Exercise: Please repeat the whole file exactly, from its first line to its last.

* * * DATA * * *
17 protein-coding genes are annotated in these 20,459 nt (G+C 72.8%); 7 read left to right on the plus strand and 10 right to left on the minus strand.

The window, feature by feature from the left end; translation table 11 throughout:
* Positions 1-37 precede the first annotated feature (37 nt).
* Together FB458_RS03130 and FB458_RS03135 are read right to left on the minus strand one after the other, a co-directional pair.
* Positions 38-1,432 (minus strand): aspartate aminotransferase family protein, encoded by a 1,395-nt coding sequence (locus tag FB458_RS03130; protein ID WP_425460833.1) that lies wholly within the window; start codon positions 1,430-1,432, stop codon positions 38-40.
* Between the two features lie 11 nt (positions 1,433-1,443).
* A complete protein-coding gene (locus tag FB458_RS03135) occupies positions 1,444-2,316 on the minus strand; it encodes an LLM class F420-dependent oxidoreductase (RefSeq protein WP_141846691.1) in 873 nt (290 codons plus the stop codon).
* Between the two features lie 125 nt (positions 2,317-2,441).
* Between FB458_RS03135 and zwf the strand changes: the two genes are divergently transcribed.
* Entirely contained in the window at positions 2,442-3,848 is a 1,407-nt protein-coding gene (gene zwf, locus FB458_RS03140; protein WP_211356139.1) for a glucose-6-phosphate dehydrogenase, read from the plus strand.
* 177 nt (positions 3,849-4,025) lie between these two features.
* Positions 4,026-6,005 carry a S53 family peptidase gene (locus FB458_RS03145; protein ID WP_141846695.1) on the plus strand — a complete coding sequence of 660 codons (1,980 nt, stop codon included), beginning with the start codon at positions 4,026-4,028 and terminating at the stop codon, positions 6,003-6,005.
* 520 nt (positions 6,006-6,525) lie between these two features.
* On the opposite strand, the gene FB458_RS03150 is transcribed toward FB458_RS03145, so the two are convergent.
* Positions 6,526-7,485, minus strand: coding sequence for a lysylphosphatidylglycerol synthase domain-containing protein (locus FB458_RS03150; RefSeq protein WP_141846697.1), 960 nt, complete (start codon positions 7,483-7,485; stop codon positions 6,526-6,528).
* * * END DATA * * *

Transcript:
17 protein-coding genes are annotated in these 20,459 nt (G+C 72.8%); 7 read left to right on the plus strand and 10 right to left on the minus strand.

The window, feature by feature from the left end; translation table 11 throughout:
* Positions 1-37 precede the first annotated feature (37 nt).
* Together FB458_RS03130 and FB458_RS03135 are read right to left on the minus strand one after the other, a co-directional pair.
* Positions 38-1,432 (minus strand): aspartate aminotransferase family protein, encoded by a 1,395-nt coding sequence (locus tag FB458_RS03130; protein ID WP_425460833.1) that lies wholly within the window; start codon positions 1,430-1,432, stop codon positions 38-40.
* Between the two features lie 11 nt (positions 1,433-1,443).
* A complete protein-coding gene (locus tag FB458_RS03135) occupies positions 1,444-2,316 on the minus strand; it encodes an LLM class F420-dependent oxidoreductase (RefSeq protein WP_141846691.1) in 873 nt (290 codons plus the stop codon).
* Between the two features lie 125 nt (positions 2,317-2,441).
* Between FB458_RS03135 and zwf the strand changes: the two genes are divergently transcribed.
* Entirely contained in the window at positions 2,442-3,848 is a 1,407-nt protein-coding gene (gene zwf, locus FB458_RS03140; protein WP_211356139.1) for a glucose-6-phosphate dehydrogenase, read from the plus strand.
* 177 nt (positions 3,849-4,025) lie between these two features.
* Positions 4,026-6,005 carry a S53 family peptidase gene (locus FB458_RS03145; protein ID WP_141846695.1) on the plus strand — a complete coding sequence of 660 codons (1,980 nt, stop codon included), beginning with the start codon at positions 4,026-4,028 and terminating at the stop codon, positions 6,003-6,005.
* 520 nt (positions 6,006-6,525) lie between these two features.
* On the opposite strand, the gene FB458_RS03150 is transcribed toward FB458_RS03145, so the two are convergent.
* Positions 6,526-7,485, minus strand: coding sequence for a lysylphosphatidylglycerol synthase domain-containing protein (locus FB458_RS03150; RefSeq protein WP_141846697.1), 960 nt, complete (start codon positions 7,483-7,485; stop codon positions 6,526-6,528).